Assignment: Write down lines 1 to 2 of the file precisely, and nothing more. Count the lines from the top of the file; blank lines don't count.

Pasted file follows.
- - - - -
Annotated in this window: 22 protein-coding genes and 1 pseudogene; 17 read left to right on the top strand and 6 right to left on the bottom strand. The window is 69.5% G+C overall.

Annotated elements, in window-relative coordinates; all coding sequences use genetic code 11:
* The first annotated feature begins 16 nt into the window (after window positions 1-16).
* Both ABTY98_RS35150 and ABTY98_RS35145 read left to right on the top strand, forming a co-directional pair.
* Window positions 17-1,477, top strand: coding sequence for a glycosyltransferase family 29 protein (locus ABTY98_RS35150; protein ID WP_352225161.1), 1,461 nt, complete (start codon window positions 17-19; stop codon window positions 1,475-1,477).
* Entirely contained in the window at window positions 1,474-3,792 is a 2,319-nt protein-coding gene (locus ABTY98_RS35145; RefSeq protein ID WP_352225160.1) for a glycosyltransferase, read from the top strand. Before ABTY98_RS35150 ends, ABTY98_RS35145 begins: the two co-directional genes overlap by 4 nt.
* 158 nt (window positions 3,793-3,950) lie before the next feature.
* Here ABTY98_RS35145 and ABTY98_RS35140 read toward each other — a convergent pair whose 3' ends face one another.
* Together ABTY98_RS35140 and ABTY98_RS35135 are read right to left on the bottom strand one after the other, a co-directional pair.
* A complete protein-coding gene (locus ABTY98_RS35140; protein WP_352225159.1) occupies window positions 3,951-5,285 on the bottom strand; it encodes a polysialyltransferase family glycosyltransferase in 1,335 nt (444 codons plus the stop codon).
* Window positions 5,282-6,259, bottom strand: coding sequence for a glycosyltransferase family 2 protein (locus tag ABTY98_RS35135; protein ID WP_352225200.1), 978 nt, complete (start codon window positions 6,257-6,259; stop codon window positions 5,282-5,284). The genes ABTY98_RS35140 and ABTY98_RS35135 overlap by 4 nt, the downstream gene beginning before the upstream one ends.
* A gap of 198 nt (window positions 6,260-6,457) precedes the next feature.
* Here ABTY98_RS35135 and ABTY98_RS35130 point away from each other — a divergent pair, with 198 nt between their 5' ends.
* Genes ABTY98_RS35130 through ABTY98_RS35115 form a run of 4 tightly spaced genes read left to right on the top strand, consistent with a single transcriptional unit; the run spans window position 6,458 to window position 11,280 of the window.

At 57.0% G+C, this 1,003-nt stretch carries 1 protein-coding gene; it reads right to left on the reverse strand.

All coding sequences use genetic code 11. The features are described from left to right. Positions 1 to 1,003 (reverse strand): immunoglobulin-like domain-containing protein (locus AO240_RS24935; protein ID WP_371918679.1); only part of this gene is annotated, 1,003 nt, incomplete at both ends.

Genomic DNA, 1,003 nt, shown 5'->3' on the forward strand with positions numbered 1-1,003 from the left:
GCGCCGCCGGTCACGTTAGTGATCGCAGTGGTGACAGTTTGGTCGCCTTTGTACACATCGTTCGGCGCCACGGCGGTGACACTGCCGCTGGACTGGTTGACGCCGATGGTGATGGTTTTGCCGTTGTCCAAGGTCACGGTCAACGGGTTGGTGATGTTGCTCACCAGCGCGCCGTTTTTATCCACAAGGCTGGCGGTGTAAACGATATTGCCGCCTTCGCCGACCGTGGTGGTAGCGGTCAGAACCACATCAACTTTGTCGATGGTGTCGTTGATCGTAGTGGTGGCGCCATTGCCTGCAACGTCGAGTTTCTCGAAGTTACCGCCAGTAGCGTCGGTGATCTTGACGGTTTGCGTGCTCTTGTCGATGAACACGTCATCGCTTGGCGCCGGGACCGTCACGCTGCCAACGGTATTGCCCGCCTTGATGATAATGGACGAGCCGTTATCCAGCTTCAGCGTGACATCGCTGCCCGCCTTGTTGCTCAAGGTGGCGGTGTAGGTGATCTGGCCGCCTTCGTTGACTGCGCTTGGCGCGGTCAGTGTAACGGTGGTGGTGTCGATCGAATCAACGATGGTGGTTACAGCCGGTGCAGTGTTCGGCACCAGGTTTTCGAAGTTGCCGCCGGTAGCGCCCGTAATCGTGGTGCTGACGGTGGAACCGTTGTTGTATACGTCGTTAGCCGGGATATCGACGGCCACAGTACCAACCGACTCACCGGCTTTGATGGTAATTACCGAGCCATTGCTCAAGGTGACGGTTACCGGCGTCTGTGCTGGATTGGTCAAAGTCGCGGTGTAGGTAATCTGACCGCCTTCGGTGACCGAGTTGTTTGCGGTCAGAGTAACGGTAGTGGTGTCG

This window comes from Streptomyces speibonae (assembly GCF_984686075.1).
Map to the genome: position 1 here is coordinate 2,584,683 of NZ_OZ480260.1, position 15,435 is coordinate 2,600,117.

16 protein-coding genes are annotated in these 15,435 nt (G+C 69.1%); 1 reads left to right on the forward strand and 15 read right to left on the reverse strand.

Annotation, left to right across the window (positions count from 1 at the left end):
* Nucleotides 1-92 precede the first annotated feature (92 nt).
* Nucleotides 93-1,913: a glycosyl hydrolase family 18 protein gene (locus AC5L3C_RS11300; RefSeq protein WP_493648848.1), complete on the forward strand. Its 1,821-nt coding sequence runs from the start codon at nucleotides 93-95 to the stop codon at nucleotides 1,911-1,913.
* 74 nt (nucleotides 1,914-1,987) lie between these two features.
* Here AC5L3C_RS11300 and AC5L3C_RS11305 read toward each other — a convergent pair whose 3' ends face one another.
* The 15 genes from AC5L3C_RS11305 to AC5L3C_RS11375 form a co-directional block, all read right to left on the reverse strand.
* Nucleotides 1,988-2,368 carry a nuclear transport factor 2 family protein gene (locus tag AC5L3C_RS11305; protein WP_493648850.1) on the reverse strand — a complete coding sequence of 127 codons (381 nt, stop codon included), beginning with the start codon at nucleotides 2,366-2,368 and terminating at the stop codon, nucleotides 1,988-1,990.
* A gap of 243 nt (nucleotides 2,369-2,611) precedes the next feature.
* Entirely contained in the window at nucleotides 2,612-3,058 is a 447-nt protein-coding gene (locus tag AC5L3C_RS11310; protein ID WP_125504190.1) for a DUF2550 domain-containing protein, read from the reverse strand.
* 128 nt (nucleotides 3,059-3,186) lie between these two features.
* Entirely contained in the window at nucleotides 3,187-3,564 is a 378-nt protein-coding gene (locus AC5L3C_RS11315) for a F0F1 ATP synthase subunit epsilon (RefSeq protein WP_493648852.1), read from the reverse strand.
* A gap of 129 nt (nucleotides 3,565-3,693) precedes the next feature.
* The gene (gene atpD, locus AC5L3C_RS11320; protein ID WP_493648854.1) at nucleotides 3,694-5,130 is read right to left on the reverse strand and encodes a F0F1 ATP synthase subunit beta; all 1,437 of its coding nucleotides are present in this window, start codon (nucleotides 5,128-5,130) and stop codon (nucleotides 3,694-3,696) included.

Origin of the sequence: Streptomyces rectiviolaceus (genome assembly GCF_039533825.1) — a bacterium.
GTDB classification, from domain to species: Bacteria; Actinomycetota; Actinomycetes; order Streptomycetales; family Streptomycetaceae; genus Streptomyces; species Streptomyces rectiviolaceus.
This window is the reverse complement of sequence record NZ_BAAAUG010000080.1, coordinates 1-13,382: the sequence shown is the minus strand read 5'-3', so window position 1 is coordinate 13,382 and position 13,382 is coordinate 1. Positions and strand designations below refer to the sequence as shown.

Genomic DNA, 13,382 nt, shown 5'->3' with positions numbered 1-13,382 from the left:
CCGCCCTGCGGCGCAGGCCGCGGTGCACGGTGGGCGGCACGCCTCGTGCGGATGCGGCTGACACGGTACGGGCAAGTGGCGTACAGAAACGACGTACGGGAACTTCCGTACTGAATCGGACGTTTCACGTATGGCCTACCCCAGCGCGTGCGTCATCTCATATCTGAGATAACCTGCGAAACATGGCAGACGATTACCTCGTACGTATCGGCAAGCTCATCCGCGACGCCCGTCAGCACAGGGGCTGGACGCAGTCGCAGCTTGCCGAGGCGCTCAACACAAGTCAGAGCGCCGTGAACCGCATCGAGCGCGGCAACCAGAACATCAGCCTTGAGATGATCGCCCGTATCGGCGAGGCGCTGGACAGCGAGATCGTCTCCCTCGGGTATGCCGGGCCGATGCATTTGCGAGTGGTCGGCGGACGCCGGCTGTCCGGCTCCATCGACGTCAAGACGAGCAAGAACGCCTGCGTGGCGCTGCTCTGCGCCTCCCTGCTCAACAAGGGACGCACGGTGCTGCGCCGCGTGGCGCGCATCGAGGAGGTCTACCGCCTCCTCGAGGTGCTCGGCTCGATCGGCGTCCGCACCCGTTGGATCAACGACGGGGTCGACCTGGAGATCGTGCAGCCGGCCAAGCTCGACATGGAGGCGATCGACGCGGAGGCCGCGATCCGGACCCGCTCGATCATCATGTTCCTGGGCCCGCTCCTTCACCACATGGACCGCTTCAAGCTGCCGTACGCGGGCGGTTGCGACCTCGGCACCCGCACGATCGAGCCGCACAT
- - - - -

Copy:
Annotated in this window: 22 protein-coding genes and 1 pseudogene; 17 read left to right on the top strand and 6 right to left on the bottom strand. The window is 69.5% G+C overall.

Annotated elements, in window-relative coordinates; all coding sequences use genetic code 11: